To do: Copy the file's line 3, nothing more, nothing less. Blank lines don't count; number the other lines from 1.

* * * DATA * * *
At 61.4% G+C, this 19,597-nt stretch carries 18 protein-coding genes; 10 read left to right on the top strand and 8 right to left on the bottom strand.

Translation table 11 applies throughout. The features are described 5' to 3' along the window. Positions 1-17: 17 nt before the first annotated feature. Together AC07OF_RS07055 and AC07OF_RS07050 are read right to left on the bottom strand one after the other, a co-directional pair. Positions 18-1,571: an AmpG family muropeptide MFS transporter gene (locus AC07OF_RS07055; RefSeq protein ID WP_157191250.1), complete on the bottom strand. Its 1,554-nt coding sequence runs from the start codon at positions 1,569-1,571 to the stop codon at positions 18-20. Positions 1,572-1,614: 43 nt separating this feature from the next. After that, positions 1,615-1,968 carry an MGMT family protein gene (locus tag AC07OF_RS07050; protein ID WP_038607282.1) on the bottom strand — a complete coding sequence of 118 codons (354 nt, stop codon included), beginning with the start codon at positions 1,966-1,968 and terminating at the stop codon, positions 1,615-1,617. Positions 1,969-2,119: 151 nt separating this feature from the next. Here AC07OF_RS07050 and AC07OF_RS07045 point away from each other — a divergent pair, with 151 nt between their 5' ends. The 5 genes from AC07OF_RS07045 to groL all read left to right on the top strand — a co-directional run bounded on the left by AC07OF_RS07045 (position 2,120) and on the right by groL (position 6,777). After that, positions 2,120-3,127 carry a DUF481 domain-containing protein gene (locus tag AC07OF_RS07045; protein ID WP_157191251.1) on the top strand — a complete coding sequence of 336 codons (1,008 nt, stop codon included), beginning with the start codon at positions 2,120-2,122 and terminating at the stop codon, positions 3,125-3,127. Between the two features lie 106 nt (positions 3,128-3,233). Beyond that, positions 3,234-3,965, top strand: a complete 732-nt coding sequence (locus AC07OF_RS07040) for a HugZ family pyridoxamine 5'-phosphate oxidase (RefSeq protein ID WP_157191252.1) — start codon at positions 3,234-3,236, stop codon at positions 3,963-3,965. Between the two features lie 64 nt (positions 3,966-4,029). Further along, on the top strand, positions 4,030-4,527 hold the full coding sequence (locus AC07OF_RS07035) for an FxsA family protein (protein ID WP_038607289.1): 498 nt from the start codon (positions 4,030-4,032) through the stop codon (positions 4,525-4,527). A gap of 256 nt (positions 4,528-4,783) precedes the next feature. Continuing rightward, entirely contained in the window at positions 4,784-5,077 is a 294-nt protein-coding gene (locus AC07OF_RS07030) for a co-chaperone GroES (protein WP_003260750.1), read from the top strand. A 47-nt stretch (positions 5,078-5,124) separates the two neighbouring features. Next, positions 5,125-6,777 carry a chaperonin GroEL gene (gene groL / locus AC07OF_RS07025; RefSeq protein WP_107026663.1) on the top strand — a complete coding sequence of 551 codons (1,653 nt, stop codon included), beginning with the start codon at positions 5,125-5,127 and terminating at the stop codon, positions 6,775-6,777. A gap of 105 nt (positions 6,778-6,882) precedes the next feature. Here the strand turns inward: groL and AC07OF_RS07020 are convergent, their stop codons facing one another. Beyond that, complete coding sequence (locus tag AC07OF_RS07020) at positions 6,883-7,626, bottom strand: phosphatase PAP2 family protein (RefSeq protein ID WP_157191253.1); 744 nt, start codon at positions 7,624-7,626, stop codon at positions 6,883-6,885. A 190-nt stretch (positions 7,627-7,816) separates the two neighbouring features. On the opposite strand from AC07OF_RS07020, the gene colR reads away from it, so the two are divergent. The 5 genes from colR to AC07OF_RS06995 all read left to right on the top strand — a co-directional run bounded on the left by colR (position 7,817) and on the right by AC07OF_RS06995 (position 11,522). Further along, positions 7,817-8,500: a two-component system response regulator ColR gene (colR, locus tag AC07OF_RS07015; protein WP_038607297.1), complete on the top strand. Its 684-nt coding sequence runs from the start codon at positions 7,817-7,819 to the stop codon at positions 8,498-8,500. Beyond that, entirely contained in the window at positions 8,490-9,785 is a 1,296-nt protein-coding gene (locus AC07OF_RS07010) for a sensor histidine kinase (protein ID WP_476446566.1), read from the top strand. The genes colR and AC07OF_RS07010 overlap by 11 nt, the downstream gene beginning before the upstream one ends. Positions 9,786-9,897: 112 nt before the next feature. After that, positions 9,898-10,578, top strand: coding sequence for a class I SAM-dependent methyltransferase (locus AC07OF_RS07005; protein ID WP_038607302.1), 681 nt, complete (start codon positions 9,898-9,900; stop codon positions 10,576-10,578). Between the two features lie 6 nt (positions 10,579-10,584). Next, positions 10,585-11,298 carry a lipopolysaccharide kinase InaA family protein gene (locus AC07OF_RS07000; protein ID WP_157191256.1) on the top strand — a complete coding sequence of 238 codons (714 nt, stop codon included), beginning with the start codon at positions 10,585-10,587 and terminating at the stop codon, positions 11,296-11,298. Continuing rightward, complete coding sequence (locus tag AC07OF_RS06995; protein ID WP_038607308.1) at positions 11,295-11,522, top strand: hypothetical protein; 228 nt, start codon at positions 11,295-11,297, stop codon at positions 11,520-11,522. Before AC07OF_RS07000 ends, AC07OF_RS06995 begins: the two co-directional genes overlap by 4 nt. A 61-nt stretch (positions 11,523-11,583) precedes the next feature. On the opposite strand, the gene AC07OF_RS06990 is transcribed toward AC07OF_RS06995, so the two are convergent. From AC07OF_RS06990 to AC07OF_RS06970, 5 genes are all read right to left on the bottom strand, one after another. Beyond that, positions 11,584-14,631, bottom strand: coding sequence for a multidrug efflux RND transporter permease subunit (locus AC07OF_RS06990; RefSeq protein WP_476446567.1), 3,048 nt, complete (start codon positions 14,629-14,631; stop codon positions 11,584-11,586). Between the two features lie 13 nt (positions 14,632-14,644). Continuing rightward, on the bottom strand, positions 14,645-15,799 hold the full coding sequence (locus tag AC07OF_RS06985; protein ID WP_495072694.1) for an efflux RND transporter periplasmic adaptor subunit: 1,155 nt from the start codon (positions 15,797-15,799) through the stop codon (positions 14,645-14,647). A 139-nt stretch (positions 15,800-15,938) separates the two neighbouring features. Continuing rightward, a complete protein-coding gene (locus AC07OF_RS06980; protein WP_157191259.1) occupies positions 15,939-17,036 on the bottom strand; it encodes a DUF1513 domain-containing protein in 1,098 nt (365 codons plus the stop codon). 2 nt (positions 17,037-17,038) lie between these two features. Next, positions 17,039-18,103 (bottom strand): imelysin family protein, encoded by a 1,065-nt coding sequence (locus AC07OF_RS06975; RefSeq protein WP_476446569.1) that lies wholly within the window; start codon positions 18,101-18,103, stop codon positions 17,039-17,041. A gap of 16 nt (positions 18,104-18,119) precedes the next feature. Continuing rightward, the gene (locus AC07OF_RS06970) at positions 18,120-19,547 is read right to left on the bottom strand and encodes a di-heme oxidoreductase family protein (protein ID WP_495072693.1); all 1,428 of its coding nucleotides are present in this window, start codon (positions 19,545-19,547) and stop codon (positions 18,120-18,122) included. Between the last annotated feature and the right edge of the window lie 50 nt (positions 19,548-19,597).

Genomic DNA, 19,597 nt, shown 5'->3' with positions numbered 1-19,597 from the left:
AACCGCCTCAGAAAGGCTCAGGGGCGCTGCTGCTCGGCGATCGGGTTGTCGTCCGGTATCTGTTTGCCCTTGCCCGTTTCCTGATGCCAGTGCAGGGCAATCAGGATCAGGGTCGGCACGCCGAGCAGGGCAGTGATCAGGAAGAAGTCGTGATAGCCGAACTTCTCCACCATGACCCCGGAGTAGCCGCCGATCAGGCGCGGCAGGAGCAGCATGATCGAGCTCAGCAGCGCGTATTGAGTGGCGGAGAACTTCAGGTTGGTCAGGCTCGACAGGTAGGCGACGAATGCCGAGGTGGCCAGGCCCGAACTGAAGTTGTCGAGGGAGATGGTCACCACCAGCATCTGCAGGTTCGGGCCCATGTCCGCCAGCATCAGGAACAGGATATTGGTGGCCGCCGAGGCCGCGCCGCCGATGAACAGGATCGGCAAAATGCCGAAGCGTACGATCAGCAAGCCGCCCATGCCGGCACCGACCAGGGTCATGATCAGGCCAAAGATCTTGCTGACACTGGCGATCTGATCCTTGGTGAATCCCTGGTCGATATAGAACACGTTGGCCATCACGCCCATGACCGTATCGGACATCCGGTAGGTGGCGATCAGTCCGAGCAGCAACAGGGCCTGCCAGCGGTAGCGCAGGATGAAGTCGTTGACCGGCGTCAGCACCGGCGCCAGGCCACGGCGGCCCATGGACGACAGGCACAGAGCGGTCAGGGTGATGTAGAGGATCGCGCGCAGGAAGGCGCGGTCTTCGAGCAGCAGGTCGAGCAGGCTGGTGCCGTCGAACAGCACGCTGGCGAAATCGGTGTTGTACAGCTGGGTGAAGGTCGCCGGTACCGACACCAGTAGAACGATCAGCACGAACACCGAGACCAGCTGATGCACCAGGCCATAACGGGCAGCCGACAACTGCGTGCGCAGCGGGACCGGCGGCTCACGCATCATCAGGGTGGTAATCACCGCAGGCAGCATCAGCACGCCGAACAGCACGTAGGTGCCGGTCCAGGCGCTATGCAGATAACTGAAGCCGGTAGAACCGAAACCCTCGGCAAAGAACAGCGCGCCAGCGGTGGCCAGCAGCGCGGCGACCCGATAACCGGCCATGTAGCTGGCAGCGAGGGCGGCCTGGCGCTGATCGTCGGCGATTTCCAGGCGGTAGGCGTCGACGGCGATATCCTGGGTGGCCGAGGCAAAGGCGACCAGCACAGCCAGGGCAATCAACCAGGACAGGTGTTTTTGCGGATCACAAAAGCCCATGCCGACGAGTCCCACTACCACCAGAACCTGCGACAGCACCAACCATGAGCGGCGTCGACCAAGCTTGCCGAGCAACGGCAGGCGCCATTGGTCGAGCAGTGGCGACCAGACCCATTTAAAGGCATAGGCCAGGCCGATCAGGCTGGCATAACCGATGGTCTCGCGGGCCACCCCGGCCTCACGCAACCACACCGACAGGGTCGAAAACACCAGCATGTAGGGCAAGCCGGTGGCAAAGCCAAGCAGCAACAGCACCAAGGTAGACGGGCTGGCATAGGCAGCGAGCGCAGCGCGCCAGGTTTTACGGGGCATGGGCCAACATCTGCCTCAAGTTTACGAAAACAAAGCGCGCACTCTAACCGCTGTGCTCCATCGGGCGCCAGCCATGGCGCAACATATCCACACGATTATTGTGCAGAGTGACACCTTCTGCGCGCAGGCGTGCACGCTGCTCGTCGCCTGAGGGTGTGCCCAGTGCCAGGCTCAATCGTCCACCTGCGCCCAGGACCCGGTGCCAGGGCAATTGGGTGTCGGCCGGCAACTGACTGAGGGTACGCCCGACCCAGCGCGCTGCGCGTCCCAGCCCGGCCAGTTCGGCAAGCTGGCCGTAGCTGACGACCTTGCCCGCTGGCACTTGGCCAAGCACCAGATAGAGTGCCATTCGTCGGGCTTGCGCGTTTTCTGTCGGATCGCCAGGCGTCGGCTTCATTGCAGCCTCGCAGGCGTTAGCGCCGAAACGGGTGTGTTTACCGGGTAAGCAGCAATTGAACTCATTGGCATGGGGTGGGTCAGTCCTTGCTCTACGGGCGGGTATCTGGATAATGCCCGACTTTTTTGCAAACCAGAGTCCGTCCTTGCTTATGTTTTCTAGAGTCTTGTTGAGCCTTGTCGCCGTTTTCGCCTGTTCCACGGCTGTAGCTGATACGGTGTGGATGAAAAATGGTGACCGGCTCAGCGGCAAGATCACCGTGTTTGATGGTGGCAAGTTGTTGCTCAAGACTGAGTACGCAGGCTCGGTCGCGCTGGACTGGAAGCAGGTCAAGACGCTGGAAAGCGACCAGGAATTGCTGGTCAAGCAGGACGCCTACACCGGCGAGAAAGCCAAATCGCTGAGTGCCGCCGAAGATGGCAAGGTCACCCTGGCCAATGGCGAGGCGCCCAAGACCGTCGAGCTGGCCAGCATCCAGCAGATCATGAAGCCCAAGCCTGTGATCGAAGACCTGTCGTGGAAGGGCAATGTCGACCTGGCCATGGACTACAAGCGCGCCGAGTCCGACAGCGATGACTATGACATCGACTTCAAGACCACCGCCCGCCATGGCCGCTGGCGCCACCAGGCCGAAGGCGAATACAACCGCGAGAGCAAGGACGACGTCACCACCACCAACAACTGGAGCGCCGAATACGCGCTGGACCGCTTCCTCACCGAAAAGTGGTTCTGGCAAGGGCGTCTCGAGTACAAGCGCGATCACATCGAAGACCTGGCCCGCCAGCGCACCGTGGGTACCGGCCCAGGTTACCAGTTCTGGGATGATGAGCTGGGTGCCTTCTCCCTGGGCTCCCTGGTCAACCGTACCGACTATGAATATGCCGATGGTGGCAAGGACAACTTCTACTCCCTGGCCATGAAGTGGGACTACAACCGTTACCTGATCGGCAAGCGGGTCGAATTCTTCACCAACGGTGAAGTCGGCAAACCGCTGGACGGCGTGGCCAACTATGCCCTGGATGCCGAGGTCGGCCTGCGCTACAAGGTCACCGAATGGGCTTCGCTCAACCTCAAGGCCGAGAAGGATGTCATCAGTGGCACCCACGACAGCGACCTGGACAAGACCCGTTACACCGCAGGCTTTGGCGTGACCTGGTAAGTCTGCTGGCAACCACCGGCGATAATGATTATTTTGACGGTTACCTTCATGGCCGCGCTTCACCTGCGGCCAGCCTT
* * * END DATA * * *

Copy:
Genomic DNA, 19,597 nt, shown 5'->3' with positions numbered 1-19,597 from the left: